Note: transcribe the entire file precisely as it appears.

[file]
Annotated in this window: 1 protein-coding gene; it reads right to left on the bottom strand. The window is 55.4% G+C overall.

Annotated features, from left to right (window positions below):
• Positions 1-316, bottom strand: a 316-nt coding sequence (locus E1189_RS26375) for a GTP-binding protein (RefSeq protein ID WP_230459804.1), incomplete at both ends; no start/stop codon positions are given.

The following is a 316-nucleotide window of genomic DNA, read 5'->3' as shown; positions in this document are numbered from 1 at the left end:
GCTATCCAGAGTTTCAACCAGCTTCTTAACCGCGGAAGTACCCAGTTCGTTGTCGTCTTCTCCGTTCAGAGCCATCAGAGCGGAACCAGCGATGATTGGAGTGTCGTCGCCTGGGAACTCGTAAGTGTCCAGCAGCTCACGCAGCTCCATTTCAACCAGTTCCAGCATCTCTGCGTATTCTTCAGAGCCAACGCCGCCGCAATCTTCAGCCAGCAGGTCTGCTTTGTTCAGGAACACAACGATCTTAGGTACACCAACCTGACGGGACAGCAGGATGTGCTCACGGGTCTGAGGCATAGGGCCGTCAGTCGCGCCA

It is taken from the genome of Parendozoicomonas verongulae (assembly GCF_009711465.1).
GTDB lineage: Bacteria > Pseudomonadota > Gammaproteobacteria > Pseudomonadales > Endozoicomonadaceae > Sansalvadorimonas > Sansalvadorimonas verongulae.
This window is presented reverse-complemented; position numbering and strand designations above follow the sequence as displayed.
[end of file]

Annotated in this window: 1 protein-coding gene; it reads right to left on the bottom strand. The window is 55.4% G+C overall.

Annotated features, from left to right (window positions below):
• Positions 1-316, bottom strand: a 316-nt coding sequence (locus E1189_RS26375) for a GTP-binding protein (RefSeq protein ID WP_230459804.1), incomplete at both ends; no start/stop codon positions are given.

The following is a 316-nucleotide window of genomic DNA, read 5'->3' as shown; positions in this document are numbered from 1 at the left end:
GCTATCCAGAGTTTCAACCAGCTTCTTAACCGCGGAAGTACCCAGTTCGTTGTCGTCTTCTCCGTTCAGAGCCATCAGAGCGGAACCAGCGATGATTGGAGTGTCGTCGCCTGGGAACTCGTAAGTGTCCAGCAGCTCACGCAGCTCCATTTCAACCAGTTCCAGCATCTCTGCGTATTCTTCAGAGCCAACGCCGCCGCAATCTTCAGCCAGCAGGTCTGCTTTGTTCAGGAACACAACGATCTTAGGTACACCAACCTGACGGGACAGCAGGATGTGCTCACGGGTCTGAGGCATAGGGCCGTCAGTCGCGCCA

It is taken from the genome of Parendozoicomonas verongulae (assembly GCF_009711465.1).
GTDB lineage: Bacteria > Pseudomonadota > Gammaproteobacteria > Pseudomonadales > Endozoicomonadaceae > Sansalvadorimonas > Sansalvadorimonas verongulae.
This window is presented reverse-complemented; position numbering and strand designations above follow the sequence as displayed.